HUNGER STRIKER'S DEATH. Thomas Ashe (35), a school teacher, sentenced to one year's imprisonment for seditious speeches, took part in a "hunger strike" in Mount joy Prison, Dublin. On Tuesday he col- lapsed after being forcibly fed and was removed to hospital, where he died. As a Sinn Fein rebel leader lie had been sentenced to death, but this sentence had been commuted, and he was re- leased last June.
Theatre Royal. I —— I have a strong, well-marked liking for revue, and particularly of revues that contain so much meat as the admirable "Dutch Hussars that is running at the Theatre Royal this week. It is catchy, light, satisfying, and, in particular, splendidly balanced in its n'lusieal portions, that are both frequent and good. The lyrics are ex- cellent little compositions, and they have net been spoiled by being given into the care of the usual revue c-horus..Jake .Friedman's company- is' deservedly proud of its grand opera bevy of singers, but important as this point is the choice of principals has not been subserved to it. Its principals are as outstanding and distinguished! as its chorus. Jake Friedman, that celebrated Anglo-Dutch comedian, plays a part that fits him like a glove in Corporal Dingleblendon,-atid pretty, vivacious Miss Florence Hunton has cap- tured every heart bv her work as Maidle and Linda Ha, Ha; while C. Hodges and F. Hill are admirable choices in every way as Col. Barford and his son, Rowland. Altogether it is a 'piece to see and enjoy. The announced return of Arthur Hinton's dramatic company next week in two plays such as "Let No Man Put Asunder" and "Leach, the Forsaken "—the groat Jewish play—will be a source of satisfaction to every playgoer. The plays, L Relieve, are new to Merthyr. and with the personnel announced for tJtmr presentation I should go with a bang. Playgoer.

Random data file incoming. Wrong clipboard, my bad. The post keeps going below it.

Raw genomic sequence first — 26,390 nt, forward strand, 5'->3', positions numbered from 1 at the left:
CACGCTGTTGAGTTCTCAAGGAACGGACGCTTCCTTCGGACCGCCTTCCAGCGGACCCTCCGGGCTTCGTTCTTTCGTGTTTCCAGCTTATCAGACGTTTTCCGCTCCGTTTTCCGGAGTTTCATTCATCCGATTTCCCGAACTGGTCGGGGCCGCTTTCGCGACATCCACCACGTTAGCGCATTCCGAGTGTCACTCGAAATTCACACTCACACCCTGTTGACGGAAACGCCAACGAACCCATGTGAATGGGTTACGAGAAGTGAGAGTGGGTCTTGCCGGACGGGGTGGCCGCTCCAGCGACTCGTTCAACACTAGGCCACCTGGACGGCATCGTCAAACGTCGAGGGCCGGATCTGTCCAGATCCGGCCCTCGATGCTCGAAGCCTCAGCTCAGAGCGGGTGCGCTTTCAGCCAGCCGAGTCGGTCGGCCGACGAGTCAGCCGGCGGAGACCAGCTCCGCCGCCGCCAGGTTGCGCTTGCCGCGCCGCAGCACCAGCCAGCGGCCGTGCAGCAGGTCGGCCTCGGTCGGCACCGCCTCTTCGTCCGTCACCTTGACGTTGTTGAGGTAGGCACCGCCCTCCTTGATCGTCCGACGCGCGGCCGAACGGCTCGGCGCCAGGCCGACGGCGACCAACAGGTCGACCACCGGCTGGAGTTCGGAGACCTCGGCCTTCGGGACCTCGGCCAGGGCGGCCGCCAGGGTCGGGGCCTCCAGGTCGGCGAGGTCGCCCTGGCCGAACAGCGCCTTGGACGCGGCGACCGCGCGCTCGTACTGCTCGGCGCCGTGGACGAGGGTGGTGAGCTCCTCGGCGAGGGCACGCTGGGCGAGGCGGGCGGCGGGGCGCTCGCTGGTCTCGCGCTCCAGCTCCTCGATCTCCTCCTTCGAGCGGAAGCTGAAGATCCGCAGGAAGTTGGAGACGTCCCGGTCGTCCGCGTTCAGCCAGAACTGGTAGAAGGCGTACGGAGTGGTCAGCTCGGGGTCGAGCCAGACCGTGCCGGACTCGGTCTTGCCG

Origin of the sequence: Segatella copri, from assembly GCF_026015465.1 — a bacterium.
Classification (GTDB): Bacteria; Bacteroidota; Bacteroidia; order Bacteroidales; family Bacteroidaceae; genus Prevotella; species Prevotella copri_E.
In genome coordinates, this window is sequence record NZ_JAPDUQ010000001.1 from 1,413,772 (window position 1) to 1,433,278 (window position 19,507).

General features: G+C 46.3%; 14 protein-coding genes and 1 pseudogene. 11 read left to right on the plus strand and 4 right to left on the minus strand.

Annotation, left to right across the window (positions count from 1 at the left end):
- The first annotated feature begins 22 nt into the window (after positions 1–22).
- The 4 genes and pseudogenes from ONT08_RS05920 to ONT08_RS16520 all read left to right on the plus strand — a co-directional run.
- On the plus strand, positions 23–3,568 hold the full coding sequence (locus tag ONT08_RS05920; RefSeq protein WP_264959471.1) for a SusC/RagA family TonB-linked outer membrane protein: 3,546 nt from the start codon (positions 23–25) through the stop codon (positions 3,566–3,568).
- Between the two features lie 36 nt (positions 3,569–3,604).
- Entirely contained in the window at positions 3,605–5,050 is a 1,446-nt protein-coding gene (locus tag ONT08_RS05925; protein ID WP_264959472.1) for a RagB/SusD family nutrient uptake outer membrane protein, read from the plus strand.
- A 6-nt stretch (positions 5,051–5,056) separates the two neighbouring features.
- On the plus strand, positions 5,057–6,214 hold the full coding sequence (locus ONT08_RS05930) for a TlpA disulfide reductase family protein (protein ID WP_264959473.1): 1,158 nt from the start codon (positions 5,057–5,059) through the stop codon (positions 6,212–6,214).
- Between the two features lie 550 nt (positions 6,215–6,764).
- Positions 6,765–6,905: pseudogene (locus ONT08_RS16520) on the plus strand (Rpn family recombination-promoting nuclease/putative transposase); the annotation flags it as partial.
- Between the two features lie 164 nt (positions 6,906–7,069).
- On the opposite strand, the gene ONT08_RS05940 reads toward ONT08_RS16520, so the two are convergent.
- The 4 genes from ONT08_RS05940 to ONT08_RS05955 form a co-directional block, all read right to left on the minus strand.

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Avan Valley Notes. (BY Demooritus). From Thursday of last week up to Monday night, of this week Port Talbot underwent a pro- cess of mental disinfection at the hands of three J ery able intellectual sanitary authorities. Dr. Walsh, who was the speaker at the Hardie memorial service on Thursday, decorated the shrine of our late revered leader with some fragrant blossoms. A personal friend of Keir Hardie, Dr. Walsh is an embodiment of the same indomitable spirit, purity of purpose, and sturdy independence which characterized Hardie, and, indeed, were one to shut one's eyes when listen- ing to the lecturer, one could at tims imagine that the" Old Veteran" himself was speaking. The Scottish accent, the uncompromising mes- sage, the rugged exterior, and the sweet- love- ableness of the man—all lent an air of reality to the proceedings, and instead of memorial mn- vice's, methought we were commemorating the re-advent of Keir Hardie himself. # Harry Davies, CWlll Avon, was just the right person to preside at such a meeting. Whilst both chairman and speaker have rendered yeo- man service to democracy, and have courageous- ly kept flying the banner of internationalism, despite persecution and vilification, not a hint of their own sacrifices escaped either; not a word of regret for the attitude they have adopted; a word of complaint at the lieaviness of the yoke, but both spoke of Hardie in endearing terms, with glowing words of devotion, and nn- swering adhesion to the principles for which Hardie lived and died. ■i# The demonstration organised by the local men of the N.U.R.S. on Sunday evening to protest against the Hun at Home was a distinct suc- cess. It would have proved a bigger success still had the promoters made effective their protest by holding the meeting at Bethany Square. With a speaker of the status of the Right Hon. J. H. Thomas, M.P., supported i by that huge body of trades unionists, the police would not have dared interfere. However, Mr. Thomas has promised to raise both the Bethany Square ousmess, and the unwarrantable interference of the police with the liberty of the individual, in the House of Commons. This may prove effective, although it is hardly credible that a Government capable of imprisoning persons for presuming to put in practice Christian ethics is not likely to give a sympathetic ear to complaints, about lesser acts of tyranny perpetrated by their officiated mvrmidons. :¡: < ? '• i?e,i. ,v ,,oo- d l?tinc- Mr. Thomas gave a very good address, punc- tuated by well merited applause. The first part of his speech dealt with the two resolutions, and the other with after-the-war problems. It was noticeable, though, that his opening philoso- phical proem about observing constitutional in- stitutions elicited rib applause, the audience, probably, remembering that the Government having committed so many unconstitutional acts under the specious plea of D.O.R.A., its claim to indiscriminate loyalty needed examination. One regretted, somehow, that such a sturdy champion of Labour as Mr. Thomas should utilize figures of speech calculated to bring dis- credit on a band of men, who, not happening to hold views about the wai- which are popular like Mr. Thomas's, yet, who have worked so hard for Democracy as any Big Drum thumper. To term the non-unionist a conscientious objector was a travesty of words, and an exceedingly injudicious method of playing to the gallery. There is ab- solutely no analogy between the non-unionist and the conscientious objector gainst war; the one tends to industrial slavery, whilst the other aims at universal righteousness; the one is governed bv selfish, mean, and sordid motives, the other- is animated by purely idealistic, and disinterested aims; the one believes in a policy of reaping where others have sown, the other is prepared to suffer martyrdom for the principles he embraces. At question time Mr. Thomas was a diplomat. He had summed up the temper of his audience and answered accordingly. If not according to the precise nature of the question, lie answered very happily, very dexterously, and very par- liamentary. Whilst the opportunity of putting questions at Labour meetings is a custom exceedingly satisfactory, not quite so satisfactory is the habit of some members of the audience in put- ting questions merely for show. One noticed men 1 l'ff in Sunday night's meeting asking questions as ir the cause of Democracy was dear to their hearts,. but who have never been known to lift one little' finger to help the cause along. Monday night's meeting at the New Dockers" Hall, addressed by Mr. Outhwaite, M.P., -,vas fitting ending to these series of meetings. Mr", Outihwaite is a protagonisjt of the Single TaX ,thoory, to which idea he devoted the main part ot his address, and needless to say the logic of his thesis as a remedy for after-the-war destitu- tion was applauded with fervour. His descrip- tion of the' horrors of war as exemplified by the devastation in South Africa during the Boer; War, and his exposure of the machinations 01 statesmen, with a character sketch of the foul" dictators who rule the destinies of Britain at present were lessons in statecraft which the ad" vocates of a war to the last man and la:st 1111- ling will assuredly take to heart. A few word,,3, of satirical eloquence by Mr. Harry Dane6, Cwmavon; brought a most successful meeting a close. Dr. Peter Price preached glowing sermons of peace and brotherhood at Salem Church, Sand- fields, on Sunday and Monday last. Clii-istiarl- ity being at such a discount to-day; its tenets being so besmirched with the foul lexcresence of rapine and blood, that it has become a, fact worth recording when a minister of the Gospel essays to ignore popular sentiment and preacheS, an undiluted Christianity. The majority of the followers of the Prince of Peace have denied theh faith, have become infidels to the religion they profess, have glorified Barrabas and re-crucified Christ, so when a Dr. Price comes along, true to his principles, with the courage of his conv?c- tions, his message sounds like an .alien doctri? full of pernicious sedition to the apostates of o?* f I'll] t I)ej-nicioiis se. d.it.] on to tli(? apoqtites of 01-Ir ¡, j There is a rumour abroad that one of the Cwr- aA on Labour district councillors has resigned hIS fieat. This sinister reticence is difficult to llt 15 derstand. If the resignation is a fact, then 1 behoves Labour to he on the alert, else some qjll- bitious wire-puller will occupy the seat. If the political truce is to be^ observed the seat müst go to Labour, and by all the laws of fair-play the person co-opted ought to be Mr. Torn Morgan who came second at the last election. There is no L.R.C. in existence now, but tllai: does not prevent the trade union branches Of the locality meeting and deciding this questioll at once. Mr. Morgan would make an excelletf representative, possessing, as he does, those qualities of aggression and doggedness hitherw wanting in our representatives at Neath. Printed and published bv the National Labol" Press, Ltd., at the Labour Pioneer Pre6S,. Williams Square, erthyr Tydfil, SATURDAY, OCTOBER 6th, 1917. ■.